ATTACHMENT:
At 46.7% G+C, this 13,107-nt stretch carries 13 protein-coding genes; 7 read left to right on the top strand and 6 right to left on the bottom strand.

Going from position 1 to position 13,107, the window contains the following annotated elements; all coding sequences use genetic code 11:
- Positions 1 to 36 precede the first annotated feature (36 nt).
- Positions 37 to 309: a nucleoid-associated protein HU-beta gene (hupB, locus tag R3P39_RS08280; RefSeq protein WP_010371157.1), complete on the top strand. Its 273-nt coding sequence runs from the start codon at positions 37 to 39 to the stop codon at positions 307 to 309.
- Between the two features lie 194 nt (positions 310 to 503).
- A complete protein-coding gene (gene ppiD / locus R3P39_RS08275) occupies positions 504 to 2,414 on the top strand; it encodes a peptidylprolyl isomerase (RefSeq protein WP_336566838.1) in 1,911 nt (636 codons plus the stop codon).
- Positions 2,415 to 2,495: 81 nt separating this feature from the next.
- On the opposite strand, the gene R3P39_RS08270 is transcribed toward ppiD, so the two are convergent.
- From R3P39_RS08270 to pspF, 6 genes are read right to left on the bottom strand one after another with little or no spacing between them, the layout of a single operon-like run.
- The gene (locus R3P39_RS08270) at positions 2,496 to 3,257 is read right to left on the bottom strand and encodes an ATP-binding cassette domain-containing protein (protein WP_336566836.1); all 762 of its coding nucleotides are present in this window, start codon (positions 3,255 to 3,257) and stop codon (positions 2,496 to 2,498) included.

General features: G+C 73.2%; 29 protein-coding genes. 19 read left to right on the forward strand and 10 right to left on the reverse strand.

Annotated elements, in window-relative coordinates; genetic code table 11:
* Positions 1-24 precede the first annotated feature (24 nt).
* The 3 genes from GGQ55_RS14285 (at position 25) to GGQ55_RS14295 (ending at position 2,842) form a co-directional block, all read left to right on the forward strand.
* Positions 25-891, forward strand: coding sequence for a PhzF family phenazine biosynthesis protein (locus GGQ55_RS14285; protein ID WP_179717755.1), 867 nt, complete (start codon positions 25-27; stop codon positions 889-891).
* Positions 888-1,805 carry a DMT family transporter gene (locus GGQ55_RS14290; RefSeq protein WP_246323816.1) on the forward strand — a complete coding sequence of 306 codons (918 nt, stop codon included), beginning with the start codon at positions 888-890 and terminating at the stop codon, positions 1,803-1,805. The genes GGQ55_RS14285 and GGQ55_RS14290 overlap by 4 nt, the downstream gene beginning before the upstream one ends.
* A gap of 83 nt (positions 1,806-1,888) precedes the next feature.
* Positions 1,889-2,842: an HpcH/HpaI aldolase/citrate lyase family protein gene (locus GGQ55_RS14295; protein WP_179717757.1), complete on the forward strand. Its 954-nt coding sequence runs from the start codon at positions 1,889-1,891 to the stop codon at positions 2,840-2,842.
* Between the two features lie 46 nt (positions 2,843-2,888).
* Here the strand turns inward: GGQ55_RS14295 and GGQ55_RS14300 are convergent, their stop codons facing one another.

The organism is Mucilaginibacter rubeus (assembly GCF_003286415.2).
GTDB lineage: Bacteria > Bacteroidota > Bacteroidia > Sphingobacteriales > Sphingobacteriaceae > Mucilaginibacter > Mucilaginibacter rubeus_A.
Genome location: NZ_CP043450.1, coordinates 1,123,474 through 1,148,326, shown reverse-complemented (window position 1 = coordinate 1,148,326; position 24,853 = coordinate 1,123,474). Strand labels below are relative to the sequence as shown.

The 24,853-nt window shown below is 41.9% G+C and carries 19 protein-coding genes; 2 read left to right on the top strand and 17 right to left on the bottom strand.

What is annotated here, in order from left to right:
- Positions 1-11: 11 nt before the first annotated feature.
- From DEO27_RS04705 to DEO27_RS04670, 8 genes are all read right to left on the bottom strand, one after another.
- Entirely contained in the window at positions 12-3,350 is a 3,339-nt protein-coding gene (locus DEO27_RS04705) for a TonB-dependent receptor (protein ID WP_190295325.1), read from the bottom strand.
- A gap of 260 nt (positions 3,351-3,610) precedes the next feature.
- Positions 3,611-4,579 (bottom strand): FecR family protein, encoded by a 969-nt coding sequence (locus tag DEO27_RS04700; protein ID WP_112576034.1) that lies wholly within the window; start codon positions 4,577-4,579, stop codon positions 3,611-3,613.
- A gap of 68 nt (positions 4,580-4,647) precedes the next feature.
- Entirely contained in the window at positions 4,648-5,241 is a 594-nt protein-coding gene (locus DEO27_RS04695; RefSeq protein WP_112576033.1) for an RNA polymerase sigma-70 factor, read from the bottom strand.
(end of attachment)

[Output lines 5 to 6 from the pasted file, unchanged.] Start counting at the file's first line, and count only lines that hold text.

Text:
- Between the two features lie 194 nt (positions 310 to 503).
- A complete protein-coding gene (gene ppiD / locus R3P39_RS08275) occupies positions 504 to 2,414 on the top strand; it encodes a peptidylprolyl isomerase (RefSeq protein WP_336566838.1) in 1,911 nt (636 codons plus the stop codon).